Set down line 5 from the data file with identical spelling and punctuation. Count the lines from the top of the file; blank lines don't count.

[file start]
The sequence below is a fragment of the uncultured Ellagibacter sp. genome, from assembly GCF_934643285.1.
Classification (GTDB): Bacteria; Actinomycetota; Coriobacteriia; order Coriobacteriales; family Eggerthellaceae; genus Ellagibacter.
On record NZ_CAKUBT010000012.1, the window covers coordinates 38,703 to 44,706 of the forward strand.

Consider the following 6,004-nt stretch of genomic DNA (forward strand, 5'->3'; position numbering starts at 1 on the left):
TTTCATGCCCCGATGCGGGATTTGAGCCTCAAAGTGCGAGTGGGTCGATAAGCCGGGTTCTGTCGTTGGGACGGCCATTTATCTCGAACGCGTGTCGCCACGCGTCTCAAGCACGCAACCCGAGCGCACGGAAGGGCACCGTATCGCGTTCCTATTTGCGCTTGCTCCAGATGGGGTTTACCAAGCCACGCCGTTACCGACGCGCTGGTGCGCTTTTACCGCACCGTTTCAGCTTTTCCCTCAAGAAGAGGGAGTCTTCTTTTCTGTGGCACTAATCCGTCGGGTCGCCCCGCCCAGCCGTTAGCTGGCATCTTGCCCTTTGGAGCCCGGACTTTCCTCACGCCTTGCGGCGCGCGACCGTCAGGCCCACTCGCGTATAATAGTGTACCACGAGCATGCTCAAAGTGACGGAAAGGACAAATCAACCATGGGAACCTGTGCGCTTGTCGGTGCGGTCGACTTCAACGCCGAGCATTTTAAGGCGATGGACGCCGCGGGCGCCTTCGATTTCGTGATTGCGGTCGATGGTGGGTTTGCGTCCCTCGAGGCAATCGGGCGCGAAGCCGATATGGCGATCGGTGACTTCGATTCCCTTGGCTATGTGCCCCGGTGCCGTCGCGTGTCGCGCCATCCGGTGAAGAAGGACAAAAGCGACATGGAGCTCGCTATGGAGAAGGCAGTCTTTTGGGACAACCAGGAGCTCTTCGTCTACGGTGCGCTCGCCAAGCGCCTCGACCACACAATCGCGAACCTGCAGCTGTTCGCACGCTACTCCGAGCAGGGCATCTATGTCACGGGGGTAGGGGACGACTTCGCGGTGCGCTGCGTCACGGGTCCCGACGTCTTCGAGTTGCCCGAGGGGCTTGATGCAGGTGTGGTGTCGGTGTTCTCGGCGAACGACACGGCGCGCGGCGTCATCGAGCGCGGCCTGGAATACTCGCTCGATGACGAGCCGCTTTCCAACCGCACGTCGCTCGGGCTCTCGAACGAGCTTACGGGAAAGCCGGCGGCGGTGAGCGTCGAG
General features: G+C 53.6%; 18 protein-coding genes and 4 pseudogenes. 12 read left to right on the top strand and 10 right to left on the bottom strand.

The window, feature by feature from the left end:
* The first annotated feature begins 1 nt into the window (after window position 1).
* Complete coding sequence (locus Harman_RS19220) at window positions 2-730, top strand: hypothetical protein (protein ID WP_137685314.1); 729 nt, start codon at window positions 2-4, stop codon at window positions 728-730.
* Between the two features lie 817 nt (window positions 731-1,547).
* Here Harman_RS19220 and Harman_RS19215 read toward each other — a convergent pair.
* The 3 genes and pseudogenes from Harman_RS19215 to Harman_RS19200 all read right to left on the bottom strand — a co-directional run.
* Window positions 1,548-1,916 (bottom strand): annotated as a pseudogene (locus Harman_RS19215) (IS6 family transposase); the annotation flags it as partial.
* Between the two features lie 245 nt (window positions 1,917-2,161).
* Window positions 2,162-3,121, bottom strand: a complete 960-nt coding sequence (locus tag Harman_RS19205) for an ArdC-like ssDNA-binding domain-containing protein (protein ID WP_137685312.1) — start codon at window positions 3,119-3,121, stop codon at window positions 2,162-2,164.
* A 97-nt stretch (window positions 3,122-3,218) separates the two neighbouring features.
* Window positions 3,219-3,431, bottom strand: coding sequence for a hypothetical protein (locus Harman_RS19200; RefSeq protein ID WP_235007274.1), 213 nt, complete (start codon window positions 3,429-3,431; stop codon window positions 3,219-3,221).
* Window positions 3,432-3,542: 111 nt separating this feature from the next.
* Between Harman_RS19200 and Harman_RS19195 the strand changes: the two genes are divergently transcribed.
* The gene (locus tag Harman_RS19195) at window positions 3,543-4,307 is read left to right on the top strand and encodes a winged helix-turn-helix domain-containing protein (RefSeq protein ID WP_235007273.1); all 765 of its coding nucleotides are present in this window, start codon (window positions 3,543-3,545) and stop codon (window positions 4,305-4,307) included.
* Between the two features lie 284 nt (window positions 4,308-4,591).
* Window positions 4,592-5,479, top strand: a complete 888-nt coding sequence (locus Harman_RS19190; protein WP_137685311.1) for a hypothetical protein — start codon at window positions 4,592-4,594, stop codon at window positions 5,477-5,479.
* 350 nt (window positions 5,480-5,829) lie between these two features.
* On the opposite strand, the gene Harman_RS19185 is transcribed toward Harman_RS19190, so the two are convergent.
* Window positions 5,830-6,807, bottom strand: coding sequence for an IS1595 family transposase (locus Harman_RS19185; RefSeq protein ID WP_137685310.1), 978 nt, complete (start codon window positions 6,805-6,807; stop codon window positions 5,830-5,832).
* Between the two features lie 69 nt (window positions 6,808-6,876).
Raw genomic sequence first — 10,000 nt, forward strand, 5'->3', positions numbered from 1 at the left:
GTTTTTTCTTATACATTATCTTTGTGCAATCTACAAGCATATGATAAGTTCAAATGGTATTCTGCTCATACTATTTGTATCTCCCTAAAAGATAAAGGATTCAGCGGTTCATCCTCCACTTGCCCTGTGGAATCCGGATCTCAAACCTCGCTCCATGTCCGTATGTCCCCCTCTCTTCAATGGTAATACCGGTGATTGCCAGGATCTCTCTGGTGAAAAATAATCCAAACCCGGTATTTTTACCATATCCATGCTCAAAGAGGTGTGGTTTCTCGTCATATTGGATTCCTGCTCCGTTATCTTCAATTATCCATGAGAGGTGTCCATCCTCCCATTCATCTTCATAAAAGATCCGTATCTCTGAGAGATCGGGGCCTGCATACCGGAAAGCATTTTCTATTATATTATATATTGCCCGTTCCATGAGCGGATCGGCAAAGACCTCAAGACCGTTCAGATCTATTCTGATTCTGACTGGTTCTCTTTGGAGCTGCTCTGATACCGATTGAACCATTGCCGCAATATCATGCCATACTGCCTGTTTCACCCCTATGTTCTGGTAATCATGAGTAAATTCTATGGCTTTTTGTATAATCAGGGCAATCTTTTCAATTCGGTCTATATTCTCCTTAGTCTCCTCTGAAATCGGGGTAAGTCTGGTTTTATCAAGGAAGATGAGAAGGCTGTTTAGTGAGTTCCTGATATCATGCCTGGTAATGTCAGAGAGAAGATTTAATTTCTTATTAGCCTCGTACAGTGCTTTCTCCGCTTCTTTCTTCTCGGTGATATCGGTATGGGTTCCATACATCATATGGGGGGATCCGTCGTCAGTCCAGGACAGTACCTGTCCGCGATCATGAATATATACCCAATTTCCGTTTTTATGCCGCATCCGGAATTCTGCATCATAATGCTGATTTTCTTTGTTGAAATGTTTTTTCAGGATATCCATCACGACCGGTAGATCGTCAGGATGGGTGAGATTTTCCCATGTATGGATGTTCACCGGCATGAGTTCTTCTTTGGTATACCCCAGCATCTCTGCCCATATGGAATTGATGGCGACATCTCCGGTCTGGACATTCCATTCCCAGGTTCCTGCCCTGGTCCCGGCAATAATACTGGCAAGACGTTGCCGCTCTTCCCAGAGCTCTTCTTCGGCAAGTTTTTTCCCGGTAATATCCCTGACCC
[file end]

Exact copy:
TTTCATGCCCCGATGCGGGATTTGAGCCTCAAAGTGCGAGTGGGTCGATAAGCCGGGTTCTGTCGTTGGGACGGCCATTTATCTCGAACGCGTGTCGCCACGCGTCTCAAGCACGCAACCCGAGCGCACGGAAGGGCACCGTATCGCGTTCCTATTTGCGCTTGCTCCAGATGGGGTTTACCAAGCCACGCCGTTACCGACGCGCTGGTGCGCTTTTACCGCACCGTTTCAGCTTTTCCCTCAAGAAGAGGGAGTCTTCTTTTCTGTGGCACTAATCCGTCGGGTCGCCCCGCCCAGCCGTTAGCTGGCATCTTGCCCTTTGGAGCCCGGACTTTCCTCACGCCTTGCGGCGCGCGACCGTCAGGCCCACTCGCGTATAATAGTGTACCACGAGCATGCTCAAAGTGACGGAAAGGACAAATCAACCATGGGAACCTGTGCGCTTGTCGGTGCGGTCGACTTCAACGCCGAGCATTTTAAGGCGATGGACGCCGCGGGCGCCTTCGATTTCGTGATTGCGGTCGATGGTGGGTTTGCGTCCCTCGAGGCAATCGGGCGCGAAGCCGATATGGCGATCGGTGACTTCGATTCCCTTGGCTATGTGCCCCGGTGCCGTCGCGTGTCGCGCCATCCGGTGAAGAAGGACAAAAGCGACATGGAGCTCGCTATGGAGAAGGCAGTCTTTTGGGACAACCAGGAGCTCTTCGTCTACGGTGCGCTCGCCAAGCGCCTCGACCACACAATCGCGAACCTGCAGCTGTTCGCACGCTACTCCGAGCAGGGCATCTATGTCACGGGGGTAGGGGACGACTTCGCGGTGCGCTGCGTCACGGGTCCCGACGTCTTCGAGTTGCCCGAGGGGCTTGATGCAGGTGTGGTGTCGGTGTTCTCGGCGAACGACACGGCGCGCGGCGTCATCGAGCGCGGCCTGGAATACTCGCTCGATGACGAGCCGCTTTCCAACCGCACGTCGCTCGGGCTCTCGAACGAGCTTACGGGAAAGCCGGCGGCGGTGAGCGTCGAG